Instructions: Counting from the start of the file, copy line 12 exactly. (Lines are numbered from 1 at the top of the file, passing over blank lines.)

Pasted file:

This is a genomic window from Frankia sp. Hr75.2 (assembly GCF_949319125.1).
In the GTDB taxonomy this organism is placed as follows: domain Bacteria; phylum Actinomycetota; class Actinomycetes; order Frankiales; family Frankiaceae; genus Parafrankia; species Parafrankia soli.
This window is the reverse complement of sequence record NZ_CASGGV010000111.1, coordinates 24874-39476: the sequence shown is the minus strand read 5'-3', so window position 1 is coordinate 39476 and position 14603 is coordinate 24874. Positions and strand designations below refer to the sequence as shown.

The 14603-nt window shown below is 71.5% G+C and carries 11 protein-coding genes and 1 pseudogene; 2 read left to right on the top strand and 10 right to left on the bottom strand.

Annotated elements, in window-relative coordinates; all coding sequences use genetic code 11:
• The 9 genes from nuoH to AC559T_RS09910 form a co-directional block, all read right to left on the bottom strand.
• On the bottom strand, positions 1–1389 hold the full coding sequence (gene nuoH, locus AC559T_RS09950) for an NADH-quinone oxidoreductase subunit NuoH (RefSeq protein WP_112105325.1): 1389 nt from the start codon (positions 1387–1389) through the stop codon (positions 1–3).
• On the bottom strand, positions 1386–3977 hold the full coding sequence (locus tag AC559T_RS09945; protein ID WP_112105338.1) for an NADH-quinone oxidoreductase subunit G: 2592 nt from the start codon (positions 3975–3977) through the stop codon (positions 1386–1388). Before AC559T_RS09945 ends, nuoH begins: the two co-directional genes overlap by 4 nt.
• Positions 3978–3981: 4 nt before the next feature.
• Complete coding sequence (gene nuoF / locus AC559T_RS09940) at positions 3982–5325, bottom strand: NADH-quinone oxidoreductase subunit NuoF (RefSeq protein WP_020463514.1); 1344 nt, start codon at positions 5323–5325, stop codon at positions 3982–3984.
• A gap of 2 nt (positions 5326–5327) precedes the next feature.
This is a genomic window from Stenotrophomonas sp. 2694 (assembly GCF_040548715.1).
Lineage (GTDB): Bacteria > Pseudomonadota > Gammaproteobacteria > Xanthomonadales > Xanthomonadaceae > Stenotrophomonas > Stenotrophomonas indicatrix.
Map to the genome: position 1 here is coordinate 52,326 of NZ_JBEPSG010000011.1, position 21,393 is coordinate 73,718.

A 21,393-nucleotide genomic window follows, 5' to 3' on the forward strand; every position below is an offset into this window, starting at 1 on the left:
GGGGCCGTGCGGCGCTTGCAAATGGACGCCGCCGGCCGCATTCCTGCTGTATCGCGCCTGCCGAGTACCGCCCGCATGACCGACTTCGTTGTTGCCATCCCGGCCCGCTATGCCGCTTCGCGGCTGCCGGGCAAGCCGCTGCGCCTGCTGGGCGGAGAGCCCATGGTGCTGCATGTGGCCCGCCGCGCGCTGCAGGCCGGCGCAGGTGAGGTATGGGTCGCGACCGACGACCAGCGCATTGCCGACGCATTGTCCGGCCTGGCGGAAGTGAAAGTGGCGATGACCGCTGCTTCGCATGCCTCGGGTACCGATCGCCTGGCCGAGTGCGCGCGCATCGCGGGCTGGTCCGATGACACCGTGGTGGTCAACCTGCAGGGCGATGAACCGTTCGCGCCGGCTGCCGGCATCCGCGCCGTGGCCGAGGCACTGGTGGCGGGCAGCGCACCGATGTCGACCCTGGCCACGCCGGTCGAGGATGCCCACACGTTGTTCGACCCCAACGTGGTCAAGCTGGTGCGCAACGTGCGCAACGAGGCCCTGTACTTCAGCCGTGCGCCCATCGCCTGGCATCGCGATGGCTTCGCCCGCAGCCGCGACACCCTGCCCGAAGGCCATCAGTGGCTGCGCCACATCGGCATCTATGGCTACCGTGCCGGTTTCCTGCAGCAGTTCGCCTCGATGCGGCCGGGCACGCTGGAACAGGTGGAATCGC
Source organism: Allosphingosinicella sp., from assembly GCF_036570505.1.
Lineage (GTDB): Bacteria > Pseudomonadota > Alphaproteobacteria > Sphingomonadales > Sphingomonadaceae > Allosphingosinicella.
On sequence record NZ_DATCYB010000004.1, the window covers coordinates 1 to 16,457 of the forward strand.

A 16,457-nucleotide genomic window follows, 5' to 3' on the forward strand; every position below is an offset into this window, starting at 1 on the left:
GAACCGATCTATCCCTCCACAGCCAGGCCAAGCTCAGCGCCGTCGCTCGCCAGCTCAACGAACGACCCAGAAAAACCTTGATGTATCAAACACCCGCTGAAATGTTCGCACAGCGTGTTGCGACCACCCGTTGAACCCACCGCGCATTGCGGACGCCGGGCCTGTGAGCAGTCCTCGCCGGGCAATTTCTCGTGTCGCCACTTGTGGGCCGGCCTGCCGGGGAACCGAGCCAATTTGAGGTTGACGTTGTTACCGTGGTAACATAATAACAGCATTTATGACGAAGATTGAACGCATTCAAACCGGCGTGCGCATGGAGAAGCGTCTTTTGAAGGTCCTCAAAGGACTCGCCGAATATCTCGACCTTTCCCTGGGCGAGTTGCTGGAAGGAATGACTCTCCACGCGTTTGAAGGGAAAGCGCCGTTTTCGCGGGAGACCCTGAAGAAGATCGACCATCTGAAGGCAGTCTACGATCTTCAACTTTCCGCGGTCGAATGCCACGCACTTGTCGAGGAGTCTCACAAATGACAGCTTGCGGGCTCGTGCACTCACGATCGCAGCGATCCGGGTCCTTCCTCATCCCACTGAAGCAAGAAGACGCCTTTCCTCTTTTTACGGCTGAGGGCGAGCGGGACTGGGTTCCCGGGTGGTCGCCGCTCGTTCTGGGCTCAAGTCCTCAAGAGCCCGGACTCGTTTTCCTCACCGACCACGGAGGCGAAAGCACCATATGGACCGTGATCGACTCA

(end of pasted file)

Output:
This is a genomic window from Stenotrophomonas sp. 2694 (assembly GCF_040548715.1).